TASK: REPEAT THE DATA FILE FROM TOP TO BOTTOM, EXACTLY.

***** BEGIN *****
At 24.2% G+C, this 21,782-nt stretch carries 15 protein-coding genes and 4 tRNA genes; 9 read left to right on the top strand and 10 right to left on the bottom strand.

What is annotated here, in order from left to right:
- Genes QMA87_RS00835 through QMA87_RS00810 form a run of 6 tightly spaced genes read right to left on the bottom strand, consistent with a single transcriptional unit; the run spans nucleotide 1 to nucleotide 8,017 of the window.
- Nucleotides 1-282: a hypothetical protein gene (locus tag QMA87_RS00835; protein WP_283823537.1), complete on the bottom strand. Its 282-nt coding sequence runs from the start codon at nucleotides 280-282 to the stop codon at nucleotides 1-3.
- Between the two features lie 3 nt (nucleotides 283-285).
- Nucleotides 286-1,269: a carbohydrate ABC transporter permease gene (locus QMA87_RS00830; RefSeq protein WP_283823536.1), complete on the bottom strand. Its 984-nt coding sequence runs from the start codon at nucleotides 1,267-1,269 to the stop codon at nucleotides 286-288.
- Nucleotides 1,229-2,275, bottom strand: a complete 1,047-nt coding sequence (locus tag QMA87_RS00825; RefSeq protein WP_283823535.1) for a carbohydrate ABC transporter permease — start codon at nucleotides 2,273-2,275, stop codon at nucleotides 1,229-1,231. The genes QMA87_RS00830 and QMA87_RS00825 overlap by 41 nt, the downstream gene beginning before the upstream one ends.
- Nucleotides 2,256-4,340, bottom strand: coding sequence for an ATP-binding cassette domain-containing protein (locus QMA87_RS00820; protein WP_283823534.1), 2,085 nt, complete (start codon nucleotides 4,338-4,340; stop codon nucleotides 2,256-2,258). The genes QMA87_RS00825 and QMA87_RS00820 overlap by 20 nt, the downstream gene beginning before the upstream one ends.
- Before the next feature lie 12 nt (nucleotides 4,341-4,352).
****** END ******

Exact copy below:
At 24.2% G+C, this 21,782-nt stretch carries 15 protein-coding genes and 4 tRNA genes; 9 read left to right on the top strand and 10 right to left on the bottom strand.

What is annotated here, in order from left to right:
- Genes QMA87_RS00835 through QMA87_RS00810 form a run of 6 tightly spaced genes read right to left on the bottom strand, consistent with a single transcriptional unit; the run spans nucleotide 1 to nucleotide 8,017 of the window.
- Nucleotides 1-282: a hypothetical protein gene (locus tag QMA87_RS00835; protein WP_283823537.1), complete on the bottom strand. Its 282-nt coding sequence runs from the start codon at nucleotides 280-282 to the stop codon at nucleotides 1-3.
- Between the two features lie 3 nt (nucleotides 283-285).
- Nucleotides 286-1,269: a carbohydrate ABC transporter permease gene (locus QMA87_RS00830; RefSeq protein WP_283823536.1), complete on the bottom strand. Its 984-nt coding sequence runs from the start codon at nucleotides 1,267-1,269 to the stop codon at nucleotides 286-288.
- Nucleotides 1,229-2,275, bottom strand: a complete 1,047-nt coding sequence (locus tag QMA87_RS00825; RefSeq protein WP_283823535.1) for a carbohydrate ABC transporter permease — start codon at nucleotides 2,273-2,275, stop codon at nucleotides 1,229-1,231. The genes QMA87_RS00830 and QMA87_RS00825 overlap by 41 nt, the downstream gene beginning before the upstream one ends.
- Nucleotides 2,256-4,340, bottom strand: coding sequence for an ATP-binding cassette domain-containing protein (locus QMA87_RS00820; protein WP_283823534.1), 2,085 nt, complete (start codon nucleotides 4,338-4,340; stop codon nucleotides 2,256-2,258). The genes QMA87_RS00825 and QMA87_RS00820 overlap by 20 nt, the downstream gene beginning before the upstream one ends.
- Before the next feature lie 12 nt (nucleotides 4,341-4,352).